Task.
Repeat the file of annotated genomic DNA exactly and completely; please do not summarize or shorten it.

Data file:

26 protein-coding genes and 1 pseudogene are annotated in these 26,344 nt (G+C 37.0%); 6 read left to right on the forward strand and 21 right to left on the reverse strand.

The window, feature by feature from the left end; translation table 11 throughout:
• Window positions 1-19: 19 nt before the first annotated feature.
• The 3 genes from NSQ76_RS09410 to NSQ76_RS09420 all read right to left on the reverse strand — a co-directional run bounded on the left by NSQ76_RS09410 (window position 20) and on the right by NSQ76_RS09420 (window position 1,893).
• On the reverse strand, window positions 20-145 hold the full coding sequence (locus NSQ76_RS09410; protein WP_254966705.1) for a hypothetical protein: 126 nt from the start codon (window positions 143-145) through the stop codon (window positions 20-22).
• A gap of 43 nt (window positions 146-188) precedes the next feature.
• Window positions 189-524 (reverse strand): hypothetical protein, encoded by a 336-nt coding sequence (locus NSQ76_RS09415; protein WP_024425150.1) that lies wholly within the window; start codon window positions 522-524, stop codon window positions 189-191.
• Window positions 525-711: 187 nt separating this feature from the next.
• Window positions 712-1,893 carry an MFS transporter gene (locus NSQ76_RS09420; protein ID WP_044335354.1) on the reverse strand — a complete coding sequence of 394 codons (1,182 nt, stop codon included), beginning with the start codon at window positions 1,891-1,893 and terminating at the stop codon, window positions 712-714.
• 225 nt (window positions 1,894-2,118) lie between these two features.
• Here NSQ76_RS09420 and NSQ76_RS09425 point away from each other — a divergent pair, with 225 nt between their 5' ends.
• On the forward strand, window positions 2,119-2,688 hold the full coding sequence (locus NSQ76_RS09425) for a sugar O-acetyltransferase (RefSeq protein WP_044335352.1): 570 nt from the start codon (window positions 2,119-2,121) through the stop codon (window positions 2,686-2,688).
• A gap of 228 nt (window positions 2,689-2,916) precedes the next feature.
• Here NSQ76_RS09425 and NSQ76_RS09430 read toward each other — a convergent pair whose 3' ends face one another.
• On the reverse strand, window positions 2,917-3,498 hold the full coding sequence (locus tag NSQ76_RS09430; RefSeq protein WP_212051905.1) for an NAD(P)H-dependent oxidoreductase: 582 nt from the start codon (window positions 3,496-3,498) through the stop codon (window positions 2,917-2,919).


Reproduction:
26 protein-coding genes and 1 pseudogene are annotated in these 26,344 nt (G+C 37.0%); 6 read left to right on the forward strand and 21 right to left on the reverse strand.

The window, feature by feature from the left end; translation table 11 throughout:
• Window positions 1-19: 19 nt before the first annotated feature.
• The 3 genes from NSQ76_RS09410 to NSQ76_RS09420 all read right to left on the reverse strand — a co-directional run bounded on the left by NSQ76_RS09410 (window position 20) and on the right by NSQ76_RS09420 (window position 1,893).
• On the reverse strand, window positions 20-145 hold the full coding sequence (locus NSQ76_RS09410; protein WP_254966705.1) for a hypothetical protein: 126 nt from the start codon (window positions 143-145) through the stop codon (window positions 20-22).
• A gap of 43 nt (window positions 146-188) precedes the next feature.
• Window positions 189-524 (reverse strand): hypothetical protein, encoded by a 336-nt coding sequence (locus NSQ76_RS09415; protein WP_024425150.1) that lies wholly within the window; start codon window positions 522-524, stop codon window positions 189-191.
• Window positions 525-711: 187 nt separating this feature from the next.
• Window positions 712-1,893 carry an MFS transporter gene (locus NSQ76_RS09420; protein ID WP_044335354.1) on the reverse strand — a complete coding sequence of 394 codons (1,182 nt, stop codon included), beginning with the start codon at window positions 1,891-1,893 and terminating at the stop codon, window positions 712-714.
• 225 nt (window positions 1,894-2,118) lie between these two features.
• Here NSQ76_RS09420 and NSQ76_RS09425 point away from each other — a divergent pair, with 225 nt between their 5' ends.
• On the forward strand, window positions 2,119-2,688 hold the full coding sequence (locus NSQ76_RS09425) for a sugar O-acetyltransferase (RefSeq protein WP_044335352.1): 570 nt from the start codon (window positions 2,119-2,121) through the stop codon (window positions 2,686-2,688).
• A gap of 228 nt (window positions 2,689-2,916) precedes the next feature.
• Here NSQ76_RS09425 and NSQ76_RS09430 read toward each other — a convergent pair whose 3' ends face one another.
• On the reverse strand, window positions 2,917-3,498 hold the full coding sequence (locus tag NSQ76_RS09430; RefSeq protein WP_212051905.1) for an NAD(P)H-dependent oxidoreductase: 582 nt from the start codon (window positions 3,496-3,498) through the stop codon (window positions 2,917-2,919).